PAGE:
Rev Jide Interviewed In New York

Sunday, 21 December 2008

In a First, Gay Rights Are Pressed at the U.N.

In a First, Gay Rights Are Pressed at the U.N.

UNITED NATIONS — An unprecedented declaration seeking to decriminalize homosexuality won the support of 66 countries in the United Nations General Assembly on Thursday, but opponents criticized it as an attempt to legitimize pedophilia and other “deplorable acts.”

The United States refused to support the nonbinding measure, as did Russia, China, the Roman Catholic Church and members of the Organization of the Islamic Conference. The Holy See’s observer mission issued a statement saying that the declaration “challenges existing human rights norms.”The declaration, sponsored by France with broad support in Europe and Latin America, condemned human rights violations based on homophobia, saying such measures run counter to the universal declaration of human rights.

“How can we tolerate the fact that people are stoned, hanged, decapitated and tortured only because of their sexual orientation?” said Rama Yade, the French state secretary for human rights, noting that homosexuality is banned in nearly 80 countries and subject to the death penalty in at least six.France decided to use the format of a declaration because it did not have the support for an official resolution. Read out by Ambassador Jorge Arg├╝ello of Argentina, the declaration was the first on gay rights read in the 192-member General Assembly itself.

Although laws against homosexuality are concentrated in the Middle East, Asia and Africa, more than one speaker addressing a separate conference on the declaration noted that the laws stemmed as much from the British colonial past as from religion or tradition.Navanethem Pillay, the United Nations high commissioner for human rights, speaking by video telephone, said that just like apartheid laws that criminalized sexual relations between different races, laws against homosexuality “are increasingly becoming recognized as anachronistic and as inconsistent both with international law and with traditional values of dignity, inclusion and respect for all.”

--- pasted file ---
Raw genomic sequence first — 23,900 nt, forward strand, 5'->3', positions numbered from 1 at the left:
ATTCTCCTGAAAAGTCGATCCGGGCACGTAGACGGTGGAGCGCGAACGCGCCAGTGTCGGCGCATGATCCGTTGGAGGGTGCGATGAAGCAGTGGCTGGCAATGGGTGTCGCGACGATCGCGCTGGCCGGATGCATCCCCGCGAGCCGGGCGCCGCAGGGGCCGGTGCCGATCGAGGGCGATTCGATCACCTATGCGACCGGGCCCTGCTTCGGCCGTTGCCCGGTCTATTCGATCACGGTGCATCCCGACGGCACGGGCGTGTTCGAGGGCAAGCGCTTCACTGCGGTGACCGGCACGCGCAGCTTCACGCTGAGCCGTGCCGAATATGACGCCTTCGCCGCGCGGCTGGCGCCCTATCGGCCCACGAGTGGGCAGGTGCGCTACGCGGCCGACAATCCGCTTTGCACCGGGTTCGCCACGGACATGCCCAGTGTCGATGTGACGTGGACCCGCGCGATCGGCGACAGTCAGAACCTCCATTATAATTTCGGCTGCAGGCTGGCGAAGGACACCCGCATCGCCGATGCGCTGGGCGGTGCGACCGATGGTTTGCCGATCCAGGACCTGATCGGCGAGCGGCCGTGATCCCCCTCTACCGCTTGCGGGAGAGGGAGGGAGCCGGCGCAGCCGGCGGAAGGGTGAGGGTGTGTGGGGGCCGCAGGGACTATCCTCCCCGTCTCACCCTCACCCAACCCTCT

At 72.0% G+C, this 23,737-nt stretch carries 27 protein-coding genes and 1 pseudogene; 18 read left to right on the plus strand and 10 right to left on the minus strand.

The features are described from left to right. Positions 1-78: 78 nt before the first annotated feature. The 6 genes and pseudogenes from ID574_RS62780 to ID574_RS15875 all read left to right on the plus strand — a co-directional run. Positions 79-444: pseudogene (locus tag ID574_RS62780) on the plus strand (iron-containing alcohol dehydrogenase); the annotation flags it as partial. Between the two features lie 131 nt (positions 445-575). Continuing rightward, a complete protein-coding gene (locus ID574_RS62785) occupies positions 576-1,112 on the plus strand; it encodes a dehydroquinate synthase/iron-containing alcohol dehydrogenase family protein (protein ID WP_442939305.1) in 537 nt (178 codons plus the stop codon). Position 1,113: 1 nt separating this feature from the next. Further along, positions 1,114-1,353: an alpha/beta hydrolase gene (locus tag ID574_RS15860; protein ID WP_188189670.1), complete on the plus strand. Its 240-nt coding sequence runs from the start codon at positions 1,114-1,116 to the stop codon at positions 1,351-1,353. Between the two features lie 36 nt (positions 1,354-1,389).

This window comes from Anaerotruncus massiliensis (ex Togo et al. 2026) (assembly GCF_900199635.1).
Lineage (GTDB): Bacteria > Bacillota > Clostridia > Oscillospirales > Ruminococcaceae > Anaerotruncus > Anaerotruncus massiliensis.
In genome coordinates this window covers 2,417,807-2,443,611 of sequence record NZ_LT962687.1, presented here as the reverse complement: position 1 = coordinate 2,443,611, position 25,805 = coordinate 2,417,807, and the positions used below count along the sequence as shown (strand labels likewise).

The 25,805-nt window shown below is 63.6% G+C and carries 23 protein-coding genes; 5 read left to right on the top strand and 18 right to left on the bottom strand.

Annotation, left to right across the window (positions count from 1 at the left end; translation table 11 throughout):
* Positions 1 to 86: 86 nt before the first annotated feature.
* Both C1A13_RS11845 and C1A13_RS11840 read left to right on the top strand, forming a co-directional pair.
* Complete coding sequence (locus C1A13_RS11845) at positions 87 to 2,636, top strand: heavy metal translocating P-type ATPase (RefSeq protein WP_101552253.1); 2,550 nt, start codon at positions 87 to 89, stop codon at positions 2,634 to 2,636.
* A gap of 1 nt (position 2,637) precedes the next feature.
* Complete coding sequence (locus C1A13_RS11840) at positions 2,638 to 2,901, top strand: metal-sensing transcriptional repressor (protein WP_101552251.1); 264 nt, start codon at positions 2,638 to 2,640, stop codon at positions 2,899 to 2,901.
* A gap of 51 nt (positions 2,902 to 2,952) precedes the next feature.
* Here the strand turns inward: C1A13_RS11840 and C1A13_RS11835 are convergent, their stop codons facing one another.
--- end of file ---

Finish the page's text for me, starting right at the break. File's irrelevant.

The opposing statement read in the General Assembly, supported by nearly 60 nations, rejected the idea that sexual orientation was a matter of genetic coding. The statement, led by the Organization of the Islamic Conference, said the effort threatened to undermine the international framework of human rights by trying to normalize pedophilia, among other acts.

The Organization of the Islamic Conference also failed in a last-minute attempt to alter a formal resolution that Sweden sponsored condemning summary executions. It sought to have the words “sexual orientation” deleted as one of the central reasons for such killings.Ms. Yade and the Dutch foreign minister, Maxime Verhagen, said at a news conference that they were “disappointed” that the United States failed to support the declaration. Human rights activists went further. “The Bush administration is trying to come up with Christmas presents for the religious right so it will be remembered,” said Scott Long, a director at Human Rights Watch.

The official American position was based on highly technical legal grounds. The text, by using terminology like “without distinction of any kind,” was too broad because it might be interpreted as an attempt by the federal government to override states’ rights on issues like gay marriage, American diplomats and legal experts said.“We are opposed to any discrimination, legally or politically, but the nature of our federal system prevents us from undertaking commitments and engagements where federal authorities don’t have jurisdiction,” said Alejandro D. Wolff, the deputy permanent representative.

Gay-rights advocates brought to the conference from around the world by France said just having the taboo broken on discussing the topic at the United Nations would aid their battles at home.

“People in Africa can have hope that someone is speaking for them,” said the Rev. Jide Macaulay of Nigeria.

Sunday, 7 December 2008

About Spirituality And Sexuality

You are invited to join

About Spirituality And Sexuality